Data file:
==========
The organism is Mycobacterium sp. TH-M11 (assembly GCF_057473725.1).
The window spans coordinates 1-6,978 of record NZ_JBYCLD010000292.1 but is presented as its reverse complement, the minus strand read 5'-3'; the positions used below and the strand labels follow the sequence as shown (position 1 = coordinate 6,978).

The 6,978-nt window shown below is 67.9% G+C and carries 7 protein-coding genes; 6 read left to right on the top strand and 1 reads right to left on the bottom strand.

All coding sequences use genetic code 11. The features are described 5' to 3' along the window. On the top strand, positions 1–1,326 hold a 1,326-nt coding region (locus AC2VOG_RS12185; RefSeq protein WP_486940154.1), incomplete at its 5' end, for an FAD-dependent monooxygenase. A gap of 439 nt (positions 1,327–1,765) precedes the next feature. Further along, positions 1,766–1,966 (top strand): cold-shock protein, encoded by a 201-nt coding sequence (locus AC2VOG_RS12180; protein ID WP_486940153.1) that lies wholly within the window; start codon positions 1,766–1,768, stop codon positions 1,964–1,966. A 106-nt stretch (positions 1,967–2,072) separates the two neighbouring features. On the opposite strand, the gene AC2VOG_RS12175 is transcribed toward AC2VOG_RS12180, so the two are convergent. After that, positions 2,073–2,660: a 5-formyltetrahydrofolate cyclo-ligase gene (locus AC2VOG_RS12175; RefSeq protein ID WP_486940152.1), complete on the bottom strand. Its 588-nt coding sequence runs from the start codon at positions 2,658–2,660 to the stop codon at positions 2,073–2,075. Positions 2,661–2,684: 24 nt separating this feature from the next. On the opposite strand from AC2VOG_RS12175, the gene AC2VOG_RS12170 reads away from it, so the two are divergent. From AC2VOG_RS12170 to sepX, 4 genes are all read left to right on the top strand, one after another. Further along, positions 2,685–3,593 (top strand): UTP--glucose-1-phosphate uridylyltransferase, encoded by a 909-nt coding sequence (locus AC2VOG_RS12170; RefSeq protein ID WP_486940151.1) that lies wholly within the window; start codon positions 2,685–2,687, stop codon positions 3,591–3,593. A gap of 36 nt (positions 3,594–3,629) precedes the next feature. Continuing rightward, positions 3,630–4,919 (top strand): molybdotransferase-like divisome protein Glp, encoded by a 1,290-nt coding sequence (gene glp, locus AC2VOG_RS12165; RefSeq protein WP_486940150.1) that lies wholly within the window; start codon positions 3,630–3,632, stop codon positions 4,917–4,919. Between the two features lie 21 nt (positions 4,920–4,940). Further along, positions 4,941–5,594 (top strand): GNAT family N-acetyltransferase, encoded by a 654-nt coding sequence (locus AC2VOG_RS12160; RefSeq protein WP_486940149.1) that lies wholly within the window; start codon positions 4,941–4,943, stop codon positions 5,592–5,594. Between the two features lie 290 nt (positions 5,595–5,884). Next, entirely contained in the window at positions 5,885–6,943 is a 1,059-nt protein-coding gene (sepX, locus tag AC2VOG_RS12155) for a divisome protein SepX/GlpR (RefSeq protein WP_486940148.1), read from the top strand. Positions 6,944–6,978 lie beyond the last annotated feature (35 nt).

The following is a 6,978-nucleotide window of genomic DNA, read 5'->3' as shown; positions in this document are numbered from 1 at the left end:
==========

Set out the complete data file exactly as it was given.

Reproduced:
The organism is Mycobacterium sp. TH-M11 (assembly GCF_057473725.1).
The window spans coordinates 1-6,978 of record NZ_JBYCLD010000292.1 but is presented as its reverse complement, the minus strand read 5'-3'; the positions used below and the strand labels follow the sequence as shown (position 1 = coordinate 6,978).

The 6,978-nt window shown below is 67.9% G+C and carries 7 protein-coding genes; 6 read left to right on the top strand and 1 reads right to left on the bottom strand.

All coding sequences use genetic code 11. The features are described 5' to 3' along the window. On the top strand, positions 1–1,326 hold a 1,326-nt coding region (locus AC2VOG_RS12185; RefSeq protein WP_486940154.1), incomplete at its 5' end, for an FAD-dependent monooxygenase. A gap of 439 nt (positions 1,327–1,765) precedes the next feature. Further along, positions 1,766–1,966 (top strand): cold-shock protein, encoded by a 201-nt coding sequence (locus AC2VOG_RS12180; protein ID WP_486940153.1) that lies wholly within the window; start codon positions 1,766–1,768, stop codon positions 1,964–1,966. A 106-nt stretch (positions 1,967–2,072) separates the two neighbouring features. On the opposite strand, the gene AC2VOG_RS12175 is transcribed toward AC2VOG_RS12180, so the two are convergent. After that, positions 2,073–2,660: a 5-formyltetrahydrofolate cyclo-ligase gene (locus AC2VOG_RS12175; RefSeq protein ID WP_486940152.1), complete on the bottom strand. Its 588-nt coding sequence runs from the start codon at positions 2,658–2,660 to the stop codon at positions 2,073–2,075. Positions 2,661–2,684: 24 nt separating this feature from the next. On the opposite strand from AC2VOG_RS12175, the gene AC2VOG_RS12170 reads away from it, so the two are divergent. From AC2VOG_RS12170 to sepX, 4 genes are all read left to right on the top strand, one after another. Further along, positions 2,685–3,593 (top strand): UTP--glucose-1-phosphate uridylyltransferase, encoded by a 909-nt coding sequence (locus AC2VOG_RS12170; RefSeq protein ID WP_486940151.1) that lies wholly within the window; start codon positions 2,685–2,687, stop codon positions 3,591–3,593. A gap of 36 nt (positions 3,594–3,629) precedes the next feature. Continuing rightward, positions 3,630–4,919 (top strand): molybdotransferase-like divisome protein Glp, encoded by a 1,290-nt coding sequence (gene glp, locus AC2VOG_RS12165; RefSeq protein WP_486940150.1) that lies wholly within the window; start codon positions 3,630–3,632, stop codon positions 4,917–4,919. Between the two features lie 21 nt (positions 4,920–4,940). Further along, positions 4,941–5,594 (top strand): GNAT family N-acetyltransferase, encoded by a 654-nt coding sequence (locus AC2VOG_RS12160; RefSeq protein WP_486940149.1) that lies wholly within the window; start codon positions 4,941–4,943, stop codon positions 5,592–5,594. Between the two features lie 290 nt (positions 5,595–5,884). Next, entirely contained in the window at positions 5,885–6,943 is a 1,059-nt protein-coding gene (sepX, locus tag AC2VOG_RS12155) for a divisome protein SepX/GlpR (RefSeq protein WP_486940148.1), read from the top strand. Positions 6,944–6,978 lie beyond the last annotated feature (35 nt).

The following is a 6,978-nucleotide window of genomic DNA, read 5'->3' as shown; positions in this document are numbered from 1 at the left end: